This keynote presents some of the prominent barriers to designing high performance and energy-efficient microprocessors and digital systems-on-chip in the sub-10nm technology regime and outlines new paradigm shifts necessary in next-generation tera-scale multi-core microprocessors and systems-on-chip. Emerging trends in SoC design for Artificial Intelligence, Machine Learning, and IoT platforms will be discussed, and key challenges in sub-10nm design are outlined, including (i) device and on-chip interconnect technology scaling projections, (ii) performance, leakage and voltage scalability, (iii) special-purpose hardware accelerators and reconfigurable co-processors for compute-intensive signal processing algorithms, (iv) fine-grain power management with integrated voltage regulators, and (v) resilient circuit design to enable robust variation-tolerant operation. Energy-efficient arithmetic and logic circuit techniques, static/dynamic supply scaling, on-die interconnect fabric circuits, ultra-low-voltage and near-threshold logic and memory circuit techniques, and multi-supply/multi-clock domain design for switching and leakage energy reduction are described. Special purpose hardware accelerators and data-path building blocks for enabling high GOPS/Watt on specialized DSP tasks such as machine learning, encryption, graphics and video/media processing are presented. Power efficient optimization of microprocessors to span a wide operating range across high performance servers to ultra-mobile SoCs, dynamic on-the fly reconfigurability and adaptation, and circuit techniques for active/standby-mode leakage reduction with robust low-voltage operability are reviewed. Specific chip design examples and case studies supported by silicon measurements and trade-offs will be discussed. Finally, emerging industry trends in neuromorphic computing will be outlined.
Ram K. Krishnamurthy is a Senior Research Director and Senior Principal Engineer at Intel Labs, Hillsboro, Oregon. He heads the high performance and low voltage circuits research group. In this role, he leads research in high performance, energy efficient, and low voltage circuits for microprocessors and SoCs, and has made contributions to the circuit design of various generations of Intel products, including Intel® Itanium®, Pentium4®, Core®, Atom® and Xeon® line of microprocessors and SoCs. He has been at Intel Corporation since 1997.Krishnamurthy has filed over 160 patents (115 issued), and has published 150 papers and 3 book chapters on high performance energy efficient circuits. He serves as chair of the Semiconductor Research Corporation (SRC) technical advisory board for circuits, has been a guest editor of IEEE Journal of Solid-State Circuits, associate editor of IEEE transactions on VLSI systems, and on the technical program committees of ISSCC, CICC, and SOCC conferences. He served as Technical Program Chair/General Chair for the IEEE International Systems-on-Chip Conference and presently serves on the conference’s steering committee. Krishnamurthy serves as an adjunct faculty of the Electrical and Computer Engineering department at Oregon State University, where he taught advanced VLSI design. He is a board member of the industry advisory board for State University of New York. Krishnamurthy has received the IEEE International Solid State Circuits Conference distinguished technical paper award, IEEE European Solid State Circuits Conference best paper award, outstanding industry mentor award from SRC, Intel awards for most patents filed and most patents issued, Alumni recognition award from Carnegie Mellon University, distinguished alumni award from State University of New York, MIT Technology Review’s TR35 innovator award, and recognized as a top ISSCC paper contributor. He has received two Intel Achievement Awards for pioneering high performance and energy efficient microprocessor and accelerator circuit technologies on Intel products. He is a Fellow of the IEEE and distinguished lecturer of IEEE solid-state circuits society. Krishnamurthy received his BE in electrical engineering from National Institute of Technology in India (1993), MS in electrical and computer engineering from State University of New York (1994), and PhD in electrical and computer engineering from Carnegie Mellon University (1997).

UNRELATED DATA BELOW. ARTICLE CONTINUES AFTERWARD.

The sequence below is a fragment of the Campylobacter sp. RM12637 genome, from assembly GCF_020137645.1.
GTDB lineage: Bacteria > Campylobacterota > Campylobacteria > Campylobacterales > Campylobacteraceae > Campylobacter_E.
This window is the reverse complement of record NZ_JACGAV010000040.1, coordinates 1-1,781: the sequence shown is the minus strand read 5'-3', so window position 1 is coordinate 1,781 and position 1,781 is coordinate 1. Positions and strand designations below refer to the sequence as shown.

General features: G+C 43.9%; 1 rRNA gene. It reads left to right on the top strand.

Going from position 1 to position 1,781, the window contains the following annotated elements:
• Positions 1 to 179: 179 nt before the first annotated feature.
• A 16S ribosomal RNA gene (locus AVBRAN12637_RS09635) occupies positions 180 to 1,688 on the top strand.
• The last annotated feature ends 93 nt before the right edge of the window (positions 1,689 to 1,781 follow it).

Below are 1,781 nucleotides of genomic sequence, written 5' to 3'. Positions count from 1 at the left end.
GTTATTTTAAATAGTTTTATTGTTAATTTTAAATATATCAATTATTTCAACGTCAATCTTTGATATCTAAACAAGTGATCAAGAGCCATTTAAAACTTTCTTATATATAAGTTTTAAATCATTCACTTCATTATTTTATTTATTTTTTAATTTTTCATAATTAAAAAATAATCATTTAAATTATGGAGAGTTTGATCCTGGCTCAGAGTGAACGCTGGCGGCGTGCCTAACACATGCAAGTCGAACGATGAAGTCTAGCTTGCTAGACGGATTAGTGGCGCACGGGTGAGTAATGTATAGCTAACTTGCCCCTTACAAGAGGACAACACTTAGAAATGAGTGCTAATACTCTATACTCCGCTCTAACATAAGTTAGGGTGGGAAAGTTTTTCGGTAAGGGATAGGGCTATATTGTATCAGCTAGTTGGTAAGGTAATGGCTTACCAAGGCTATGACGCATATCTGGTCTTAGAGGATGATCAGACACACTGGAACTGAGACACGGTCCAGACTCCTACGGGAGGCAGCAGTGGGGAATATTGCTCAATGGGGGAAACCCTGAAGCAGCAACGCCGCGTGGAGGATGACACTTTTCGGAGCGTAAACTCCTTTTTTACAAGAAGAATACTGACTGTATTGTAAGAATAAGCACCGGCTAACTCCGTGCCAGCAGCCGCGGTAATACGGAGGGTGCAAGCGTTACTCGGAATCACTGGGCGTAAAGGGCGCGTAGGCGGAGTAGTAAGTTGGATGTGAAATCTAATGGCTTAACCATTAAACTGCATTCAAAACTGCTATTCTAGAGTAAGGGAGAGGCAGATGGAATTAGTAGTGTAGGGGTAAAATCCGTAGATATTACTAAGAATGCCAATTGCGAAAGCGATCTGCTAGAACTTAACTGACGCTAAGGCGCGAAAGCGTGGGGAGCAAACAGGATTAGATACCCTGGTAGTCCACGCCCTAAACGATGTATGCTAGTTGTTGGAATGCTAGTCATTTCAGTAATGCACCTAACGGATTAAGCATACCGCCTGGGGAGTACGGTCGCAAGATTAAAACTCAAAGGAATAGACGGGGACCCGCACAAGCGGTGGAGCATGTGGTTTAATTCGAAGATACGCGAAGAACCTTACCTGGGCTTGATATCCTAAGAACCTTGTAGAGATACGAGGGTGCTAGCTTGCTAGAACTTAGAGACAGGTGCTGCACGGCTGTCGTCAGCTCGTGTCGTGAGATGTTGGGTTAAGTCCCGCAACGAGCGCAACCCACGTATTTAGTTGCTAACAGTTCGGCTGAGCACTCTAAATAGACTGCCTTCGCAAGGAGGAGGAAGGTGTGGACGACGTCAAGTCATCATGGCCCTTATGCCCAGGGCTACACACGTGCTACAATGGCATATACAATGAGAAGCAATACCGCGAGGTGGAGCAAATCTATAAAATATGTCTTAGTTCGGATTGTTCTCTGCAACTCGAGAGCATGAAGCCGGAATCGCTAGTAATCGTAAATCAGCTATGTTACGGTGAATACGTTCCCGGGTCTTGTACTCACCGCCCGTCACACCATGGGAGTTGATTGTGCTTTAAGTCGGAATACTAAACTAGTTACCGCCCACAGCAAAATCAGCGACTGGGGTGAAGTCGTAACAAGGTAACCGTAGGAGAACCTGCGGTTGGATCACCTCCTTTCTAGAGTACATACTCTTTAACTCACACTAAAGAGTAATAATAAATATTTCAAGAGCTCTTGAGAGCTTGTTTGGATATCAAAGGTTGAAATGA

Memories are the workhorse of semiconductor industry. This is more so for Servers, main processors, Internet of Things (IoT) and System on chip applications (SOC) applications and emerging applications such cognitive computing. From neural networking perspective energy efficient logic and memories have been emphasized. This talk focuses on related to important memory circuit techniques for lowering power, improving performance and functionality in nanoscale VLSI design in the midst of variability. The usage of memories for in memory computation are brought out.
Scaling beyond 14nm technology puts burden on memories for functionality, performance, power and yield. All the key areas of memories (SRAM, Non-Volatile memories) such as reduction in active power, leakage power, short circuit power and collision power are covered. Usage of power gating, longer channel, multi-Vt design, stacking, header-footer device techniques and other innovative methods are described for memory and peripheral logic. Novel Read/write assist techniques are key for proper functionality and such circuits are described with the intention of operations at extreme low voltages.